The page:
Give the hob, tiles and splashback surfaces a final wipe off with the damp multi-purpose cloth
I usually then dry off with a paper kitchen towel, but any dry, non-abrasive cloth would work well.
Next, move onto the parts you removed. The pan supports should have had a decent soak by now, but they usually require a bit of scrubbing power to remove the cooking grime. I just use hot soapy water and a scourer or scrubbing brush for this. You should be okay with these as the pan supports generally do not mark but please check first.
I give the burner caps a scrub with a non-abrasive scorer and dry them off straight away just in case they rust. I do the same for the burner rings that sit underneath and again dry them immediately.
Finally put everything back together. Take care when refitting the burner rings and caps as these often need re-aligning into the correct position. On my Bosch hob, you can locate these easily. Turn the hobs on and just check everything is in working order.
Is there an easier way to clean the hob?
If you have a handheld steam cleaner, this should have an attachment for cleaning oven hobs and grills. This will help greatly. Especially with any burnt-on food and stubborn marks.
Another option for cleaning the pan supports is to use a pressure washer, but I feel this is more effort than it’s worth.
It’s not always convenient, but if you clean the cooking spills off the hob shortly after cooking then it does prevent them from becoming burnt on and makes cleaning a lot easier. It’s also worthwhile cleaning the hob more frequently to avoid grease marks building up.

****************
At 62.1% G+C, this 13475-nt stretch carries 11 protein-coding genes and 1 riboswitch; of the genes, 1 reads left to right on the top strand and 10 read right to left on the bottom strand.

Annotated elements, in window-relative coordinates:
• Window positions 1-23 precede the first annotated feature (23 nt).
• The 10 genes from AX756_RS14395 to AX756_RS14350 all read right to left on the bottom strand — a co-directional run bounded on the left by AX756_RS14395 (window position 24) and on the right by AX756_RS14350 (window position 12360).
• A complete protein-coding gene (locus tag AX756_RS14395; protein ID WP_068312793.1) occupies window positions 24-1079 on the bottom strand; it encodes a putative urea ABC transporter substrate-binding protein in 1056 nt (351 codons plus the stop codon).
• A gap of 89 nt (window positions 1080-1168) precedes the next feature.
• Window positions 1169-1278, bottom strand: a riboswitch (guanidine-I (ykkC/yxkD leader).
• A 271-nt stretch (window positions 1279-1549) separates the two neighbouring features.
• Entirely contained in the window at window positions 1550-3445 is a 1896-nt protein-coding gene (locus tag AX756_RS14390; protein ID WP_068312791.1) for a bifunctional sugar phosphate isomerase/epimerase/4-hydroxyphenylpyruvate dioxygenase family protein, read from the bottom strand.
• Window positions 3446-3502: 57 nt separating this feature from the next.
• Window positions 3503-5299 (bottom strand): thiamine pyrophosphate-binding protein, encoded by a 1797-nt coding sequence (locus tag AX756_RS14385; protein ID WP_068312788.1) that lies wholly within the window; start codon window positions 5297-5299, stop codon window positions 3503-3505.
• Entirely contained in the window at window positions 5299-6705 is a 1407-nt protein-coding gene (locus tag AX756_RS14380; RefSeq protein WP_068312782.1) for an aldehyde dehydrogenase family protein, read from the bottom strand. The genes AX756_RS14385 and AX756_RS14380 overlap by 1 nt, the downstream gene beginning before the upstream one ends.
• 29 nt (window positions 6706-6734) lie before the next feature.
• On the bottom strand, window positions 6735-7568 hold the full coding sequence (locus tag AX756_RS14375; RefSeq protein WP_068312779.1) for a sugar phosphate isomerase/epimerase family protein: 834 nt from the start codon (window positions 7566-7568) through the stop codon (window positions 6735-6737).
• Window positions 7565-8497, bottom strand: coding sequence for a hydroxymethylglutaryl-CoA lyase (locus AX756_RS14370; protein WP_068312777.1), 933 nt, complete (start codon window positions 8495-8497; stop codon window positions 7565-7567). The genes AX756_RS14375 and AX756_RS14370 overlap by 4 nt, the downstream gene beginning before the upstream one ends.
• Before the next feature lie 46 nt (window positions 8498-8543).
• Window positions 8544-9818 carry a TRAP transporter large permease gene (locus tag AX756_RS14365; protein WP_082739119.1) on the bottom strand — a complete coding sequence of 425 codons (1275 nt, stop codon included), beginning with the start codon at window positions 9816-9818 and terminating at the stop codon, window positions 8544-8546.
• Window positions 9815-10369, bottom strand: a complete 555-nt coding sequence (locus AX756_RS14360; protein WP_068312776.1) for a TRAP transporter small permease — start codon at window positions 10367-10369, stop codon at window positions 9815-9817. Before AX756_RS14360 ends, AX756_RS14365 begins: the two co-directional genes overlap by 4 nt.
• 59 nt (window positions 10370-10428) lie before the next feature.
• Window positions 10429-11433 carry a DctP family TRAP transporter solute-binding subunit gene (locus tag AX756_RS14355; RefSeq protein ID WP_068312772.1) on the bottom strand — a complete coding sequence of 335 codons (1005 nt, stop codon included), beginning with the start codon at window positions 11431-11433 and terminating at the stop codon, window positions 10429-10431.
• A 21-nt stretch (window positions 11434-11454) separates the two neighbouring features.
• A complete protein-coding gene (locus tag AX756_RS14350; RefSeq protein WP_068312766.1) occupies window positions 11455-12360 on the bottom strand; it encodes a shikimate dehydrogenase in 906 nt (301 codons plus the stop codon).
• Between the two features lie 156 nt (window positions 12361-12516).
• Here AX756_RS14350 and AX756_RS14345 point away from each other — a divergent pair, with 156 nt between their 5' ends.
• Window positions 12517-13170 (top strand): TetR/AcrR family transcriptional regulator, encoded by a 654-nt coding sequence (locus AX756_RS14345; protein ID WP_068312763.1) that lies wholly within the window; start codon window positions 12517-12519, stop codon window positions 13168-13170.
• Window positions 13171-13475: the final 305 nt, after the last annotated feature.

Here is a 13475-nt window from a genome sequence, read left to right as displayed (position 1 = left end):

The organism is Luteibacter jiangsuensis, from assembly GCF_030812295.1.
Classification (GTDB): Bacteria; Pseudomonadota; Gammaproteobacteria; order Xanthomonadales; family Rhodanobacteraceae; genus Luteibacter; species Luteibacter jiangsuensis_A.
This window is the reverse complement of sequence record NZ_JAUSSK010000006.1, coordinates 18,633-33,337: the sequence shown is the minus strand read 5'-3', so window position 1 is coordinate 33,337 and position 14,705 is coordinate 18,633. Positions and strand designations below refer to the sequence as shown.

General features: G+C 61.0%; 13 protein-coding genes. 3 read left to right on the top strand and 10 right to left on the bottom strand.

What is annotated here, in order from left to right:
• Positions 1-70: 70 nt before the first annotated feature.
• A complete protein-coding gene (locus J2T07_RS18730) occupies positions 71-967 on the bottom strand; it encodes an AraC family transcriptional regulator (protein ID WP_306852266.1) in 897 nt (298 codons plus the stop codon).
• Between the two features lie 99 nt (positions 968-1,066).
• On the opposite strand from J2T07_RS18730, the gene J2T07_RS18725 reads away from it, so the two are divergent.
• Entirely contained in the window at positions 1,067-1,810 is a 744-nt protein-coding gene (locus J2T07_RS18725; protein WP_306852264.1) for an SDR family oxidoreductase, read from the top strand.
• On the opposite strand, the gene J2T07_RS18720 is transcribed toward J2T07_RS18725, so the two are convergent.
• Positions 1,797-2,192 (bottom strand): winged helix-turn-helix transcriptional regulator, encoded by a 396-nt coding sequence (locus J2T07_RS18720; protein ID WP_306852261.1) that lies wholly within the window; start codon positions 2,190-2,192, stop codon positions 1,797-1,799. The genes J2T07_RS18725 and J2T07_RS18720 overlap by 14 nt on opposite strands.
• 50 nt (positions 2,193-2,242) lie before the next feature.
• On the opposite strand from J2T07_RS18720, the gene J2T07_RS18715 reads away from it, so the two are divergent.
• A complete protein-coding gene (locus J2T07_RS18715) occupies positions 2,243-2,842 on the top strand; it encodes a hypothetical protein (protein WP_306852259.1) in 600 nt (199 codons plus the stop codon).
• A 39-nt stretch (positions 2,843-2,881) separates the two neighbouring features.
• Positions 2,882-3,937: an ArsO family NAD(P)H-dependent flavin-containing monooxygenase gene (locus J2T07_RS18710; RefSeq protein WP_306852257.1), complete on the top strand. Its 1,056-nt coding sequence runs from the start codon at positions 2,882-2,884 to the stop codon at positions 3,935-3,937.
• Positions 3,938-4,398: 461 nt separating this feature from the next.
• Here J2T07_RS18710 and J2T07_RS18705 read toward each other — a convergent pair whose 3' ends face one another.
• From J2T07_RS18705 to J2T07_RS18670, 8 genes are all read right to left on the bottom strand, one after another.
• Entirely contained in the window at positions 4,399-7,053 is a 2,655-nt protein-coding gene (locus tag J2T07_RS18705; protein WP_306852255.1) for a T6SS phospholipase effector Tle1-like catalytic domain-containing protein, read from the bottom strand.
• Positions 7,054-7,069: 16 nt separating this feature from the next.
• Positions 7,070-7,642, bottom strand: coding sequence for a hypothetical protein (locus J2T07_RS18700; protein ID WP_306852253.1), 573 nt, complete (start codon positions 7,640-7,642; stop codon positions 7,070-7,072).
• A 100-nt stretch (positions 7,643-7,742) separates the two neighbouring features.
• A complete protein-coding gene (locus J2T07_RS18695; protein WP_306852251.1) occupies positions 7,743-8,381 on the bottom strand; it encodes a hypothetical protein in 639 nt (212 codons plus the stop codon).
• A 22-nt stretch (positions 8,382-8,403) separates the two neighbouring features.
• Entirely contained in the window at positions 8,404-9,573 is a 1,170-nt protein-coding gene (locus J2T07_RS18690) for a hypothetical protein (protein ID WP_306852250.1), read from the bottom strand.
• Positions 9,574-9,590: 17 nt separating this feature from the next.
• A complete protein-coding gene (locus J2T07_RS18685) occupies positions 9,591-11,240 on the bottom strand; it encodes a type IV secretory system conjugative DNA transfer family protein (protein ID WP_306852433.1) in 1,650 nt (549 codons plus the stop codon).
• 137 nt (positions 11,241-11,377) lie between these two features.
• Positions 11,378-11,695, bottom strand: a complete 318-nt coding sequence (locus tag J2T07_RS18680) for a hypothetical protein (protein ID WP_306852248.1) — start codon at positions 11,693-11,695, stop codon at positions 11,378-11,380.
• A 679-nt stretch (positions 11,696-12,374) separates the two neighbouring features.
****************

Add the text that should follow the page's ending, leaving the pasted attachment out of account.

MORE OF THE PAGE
Cleaning the outside of a stainless steel oven and cooker hood
This part is much easier than the hob. The exterior of the oven can be cleaned with a multi-purpose cleaner although I use the special stainless cleaner spray, and it also works well on the glass door (externally) too. I don’t use any scourer or brush on the front of the oven just in case it marks the stainless steel.
A cooker extractor hood is a little bit harder to clean usually because of the position and it will likely have some grease build up on the surface no matter how frequently you clean it. Use my previous steps for the hob cleaning, involving soapy water and scourer to initially break down the grease. Followed by spraying either the multi-purpose cleaner or the stainless-steel cleaner and wiping with a damp cloth.
When it comes to cleaning the filters on the cooker hood, then it is best to refer to the manufacturer’s instructions, as each type of filter will be different. However, in a lot of cases, these can be taken out and washed.
Finally finish both the oven front and cooker hood off with a kitchen towel or even better a dry microfibre cloth to ‘buff’ and give the surface a nice finish.
Can I use natural products to clean my stainless steel hob and oven?
One of the favourite natural cleaning products is white vinegar and this can also be used to remove grease from stainless steel hobs. So instead of using the stainless steel spray or multi-purpose spray you can apply with a damp cloth, rinse then wipe off with a clean dry cloth.
To make it easier to apply then you can put the vinegar into an old spray bottle by cleaning it with warm water and then filling with white vinegar.
I also use the stainless steel cleaner on my kettle, toaster, coffeemaker, sink and taps plus handles on the kitchen cupboards and switch plates and they all come up nice, clean and shiny without much effort!